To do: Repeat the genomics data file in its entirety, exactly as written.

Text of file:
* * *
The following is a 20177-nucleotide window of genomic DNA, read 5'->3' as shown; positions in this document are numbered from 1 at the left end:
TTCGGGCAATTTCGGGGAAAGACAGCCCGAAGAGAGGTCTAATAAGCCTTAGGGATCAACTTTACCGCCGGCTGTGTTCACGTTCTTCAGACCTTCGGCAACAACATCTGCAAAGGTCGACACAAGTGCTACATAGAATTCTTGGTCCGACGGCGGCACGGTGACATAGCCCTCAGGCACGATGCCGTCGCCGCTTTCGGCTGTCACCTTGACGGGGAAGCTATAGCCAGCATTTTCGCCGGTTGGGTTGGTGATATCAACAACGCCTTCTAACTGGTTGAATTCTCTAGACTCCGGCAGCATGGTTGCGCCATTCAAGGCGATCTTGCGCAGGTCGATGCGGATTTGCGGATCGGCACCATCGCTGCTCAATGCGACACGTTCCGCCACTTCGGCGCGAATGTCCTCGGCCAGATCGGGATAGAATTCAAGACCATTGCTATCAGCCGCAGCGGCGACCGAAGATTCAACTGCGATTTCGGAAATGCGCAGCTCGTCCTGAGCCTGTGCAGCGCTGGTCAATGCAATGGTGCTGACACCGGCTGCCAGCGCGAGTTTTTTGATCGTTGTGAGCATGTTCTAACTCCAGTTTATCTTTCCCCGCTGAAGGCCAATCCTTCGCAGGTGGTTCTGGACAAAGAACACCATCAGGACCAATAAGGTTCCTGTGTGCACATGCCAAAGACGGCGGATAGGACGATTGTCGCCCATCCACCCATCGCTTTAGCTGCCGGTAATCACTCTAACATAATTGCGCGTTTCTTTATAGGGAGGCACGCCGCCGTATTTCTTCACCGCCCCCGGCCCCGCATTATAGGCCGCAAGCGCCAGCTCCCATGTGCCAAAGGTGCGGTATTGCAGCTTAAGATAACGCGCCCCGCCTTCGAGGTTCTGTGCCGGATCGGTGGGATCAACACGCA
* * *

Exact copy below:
The following is a 20177-nucleotide window of genomic DNA, read 5'->3' as shown; positions in this document are numbered from 1 at the left end:
TTCGGGCAATTTCGGGGAAAGACAGCCCGAAGAGAGGTCTAATAAGCCTTAGGGATCAACTTTACCGCCGGCTGTGTTCACGTTCTTCAGACCTTCGGCAACAACATCTGCAAAGGTCGACACAAGTGCTACATAGAATTCTTGGTCCGACGGCGGCACGGTGACATAGCCCTCAGGCACGATGCCGTCGCCGCTTTCGGCTGTCACCTTGACGGGGAAGCTATAGCCAGCATTTTCGCCGGTTGGGTTGGTGATATCAACAACGCCTTCTAACTGGTTGAATTCTCTAGACTCCGGCAGCATGGTTGCGCCATTCAAGGCGATCTTGCGCAGGTCGATGCGGATTTGCGGATCGGCACCATCGCTGCTCAATGCGACACGTTCCGCCACTTCGGCGCGAATGTCCTCGGCCAGATCGGGATAGAATTCAAGACCATTGCTATCAGCCGCAGCGGCGACCGAAGATTCAACTGCGATTTCGGAAATGCGCAGCTCGTCCTGAGCCTGTGCAGCGCTGGTCAATGCAATGGTGCTGACACCGGCTGCCAGCGCGAGTTTTTTGATCGTTGTGAGCATGTTCTAACTCCAGTTTATCTTTCCCCGCTGAAGGCCAATCCTTCGCAGGTGGTTCTGGACAAAGAACACCATCAGGACCAATAAGGTTCCTGTGTGCACATGCCAAAGACGGCGGATAGGACGATTGTCGCCCATCCACCCATCGCTTTAGCTGCCGGTAATCACTCTAACATAATTGCGCGTTTCTTTATAGGGAGGCACGCCGCCGTATTTCTTCACCGCCCCCGGCCCCGCATTATAGGCCGCAAGCGCCAGCTCCCATGTGCCAAAGGTGCGGTATTGCAGCTTAAGATAACGCGCCCCGCCTTCGAGGTTCTGTGCCGGATCGGTGGGATCAACACGCA